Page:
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In early 2014, Klever Freire left his job as an aircraft performance engineer at Bombardier Inc. to focus on his startup, DreamQii Inc., a company that aimed to build a drone for aerial photography.

The Toronto entrepreneur, then 30, set up shop at Ryerson University’s Digital Media Zone, home to small tech companies, and that fall set out to raise US$100,000 on the crowdfunding website Indiegogo Inc.

Klever Freire, CEO, Founder and Lead Designer of DreamQii Inc. at Ryerson in Toronto, April 8, 2014.

Peter Power/The Globe and Mail

The fundraising part worked beyond his wildest imagination. Within seven weeks, DreamQii had drummed up about US$725,000 and sparked an array of positive media reports for “PlexiDrone.” Eventually he raised more than US$2-million.

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Henry’s, the Toronto-based camera and electronics retail chain, struck a deal to sell the PlexiDrone and called it “a great product.”

The drone-building part hasn’t gone so smoothly. Four years later, DreamQii has yet to deliver a drone, and Mr. Freire now faces a stack of consumer complaints from a coalition of disgruntled backers. Some backers who paid for the drone, including Ryerson’s master’s program in digital media, have asked for their money back.

The situation offers a cautionary look inside the world of startups that use crowdfunding sites such as Indiegogo and Kickstarter to help fund a dream. Crowdfunding allows small-scale entrepreneurs to raise money that would be difficult to get otherwise – and to do it without the same level of legal documentation or collateral that might be required to get a bank loan, private equity capital or accessing the junior public markets.

Crowdfunding began to boom in the United States in 2012 and in Canada the following year, according to research by Mohammad Keyhani, a business professor at the University of Calgary. Crowdfunding was a way for startups to draw attention as well as raise fast cash – and many did. Eric Migicovsky, after studying engineering at the University of Waterloo, scored US$10.3-million for his Pebble smartwatch project in 2012 on Kickstarter, an Indiegogo rival.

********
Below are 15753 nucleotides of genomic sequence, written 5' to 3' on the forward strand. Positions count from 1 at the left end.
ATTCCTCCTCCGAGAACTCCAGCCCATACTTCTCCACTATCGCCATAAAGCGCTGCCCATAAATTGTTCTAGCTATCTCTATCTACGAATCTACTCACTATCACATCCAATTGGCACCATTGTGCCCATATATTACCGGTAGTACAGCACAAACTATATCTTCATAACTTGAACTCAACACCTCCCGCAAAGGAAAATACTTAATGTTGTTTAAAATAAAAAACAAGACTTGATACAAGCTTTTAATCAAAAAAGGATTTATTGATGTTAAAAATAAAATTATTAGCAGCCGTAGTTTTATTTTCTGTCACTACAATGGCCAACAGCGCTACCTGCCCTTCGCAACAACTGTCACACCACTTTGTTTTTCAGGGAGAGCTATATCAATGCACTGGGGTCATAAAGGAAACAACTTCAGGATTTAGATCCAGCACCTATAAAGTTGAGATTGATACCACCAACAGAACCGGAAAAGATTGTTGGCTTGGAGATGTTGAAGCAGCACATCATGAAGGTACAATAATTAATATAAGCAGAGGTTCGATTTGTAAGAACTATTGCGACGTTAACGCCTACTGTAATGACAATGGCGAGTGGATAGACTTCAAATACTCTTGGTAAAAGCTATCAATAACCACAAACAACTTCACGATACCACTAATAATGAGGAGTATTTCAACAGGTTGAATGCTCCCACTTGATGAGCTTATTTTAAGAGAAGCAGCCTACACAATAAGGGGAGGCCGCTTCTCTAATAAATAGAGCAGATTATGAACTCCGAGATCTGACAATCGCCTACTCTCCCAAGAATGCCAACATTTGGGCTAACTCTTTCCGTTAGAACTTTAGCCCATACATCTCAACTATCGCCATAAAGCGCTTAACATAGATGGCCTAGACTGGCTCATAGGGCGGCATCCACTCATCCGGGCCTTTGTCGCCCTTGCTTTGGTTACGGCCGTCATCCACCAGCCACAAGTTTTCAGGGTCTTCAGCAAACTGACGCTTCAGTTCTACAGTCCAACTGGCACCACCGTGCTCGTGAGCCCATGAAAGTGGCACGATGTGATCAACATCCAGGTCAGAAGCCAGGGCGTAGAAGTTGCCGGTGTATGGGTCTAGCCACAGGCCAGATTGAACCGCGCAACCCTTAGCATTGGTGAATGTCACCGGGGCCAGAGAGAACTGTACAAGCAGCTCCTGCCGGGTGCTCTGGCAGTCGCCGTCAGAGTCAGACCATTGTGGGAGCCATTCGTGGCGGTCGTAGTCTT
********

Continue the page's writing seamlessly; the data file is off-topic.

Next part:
Mr. Keyhani’s research shows that the crowdfunding market reached a plateau in 2015. About US$20-million is raised on Kickstarter in Canada each year. The total raised on Kickstarter worldwide each year is about US$600-million, the bulk of which is in the United States.

Those who commit money to an idea often expect they’ll receive a product in return, but the legal framework behind crowdfunding makes room for failures. San-Francisco-based Indiegogo’s terms of use require that campaigns such as DreamQii’s make a “good faith” effort to deliver what they promise, along with providing regular communication to backers – and explanations for obstacles and delays. Backers are warned that their contributions are voluntary, made at the risk of the contributor, and that there is no guarantee of delivery.

“We think it’s worth the risk, if it doesn’t turn out,” Mr. Keyhani said, describing the mindset of crowdfunding supporters. He noted that the median amount raised on a successful Kickstarter project in Canada and the United States is only about US$5,000.

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DreamQii attracted more than 8,400 backers, making it one of the bigger Canadian crowdfunding successes. Some made “donations” of varying amounts to support the company’s efforts, but many paid US$699 and more for packages that included a drone.

Mr. Freire and his colleagues ran into trouble in the early going. By spring 2015, when the drone was supposed to be ready, DreamQii had bumped back its estimated delivery date to September, 2015, on its Indiegogo page. Meanwhile, three people listed on LinkedIn as co-founders – Damon Yu, Nick Spina and Nikolas Trutiak – left the company.

In an interview, Mr. Freire said none of the three were co-founders. Mr. Yu did not respond to a request for comment, and Mr. Spina declined comment. Mr. Trutiak, in an e-mail, described the experience of working with Mr. Freire as “unique in my life.”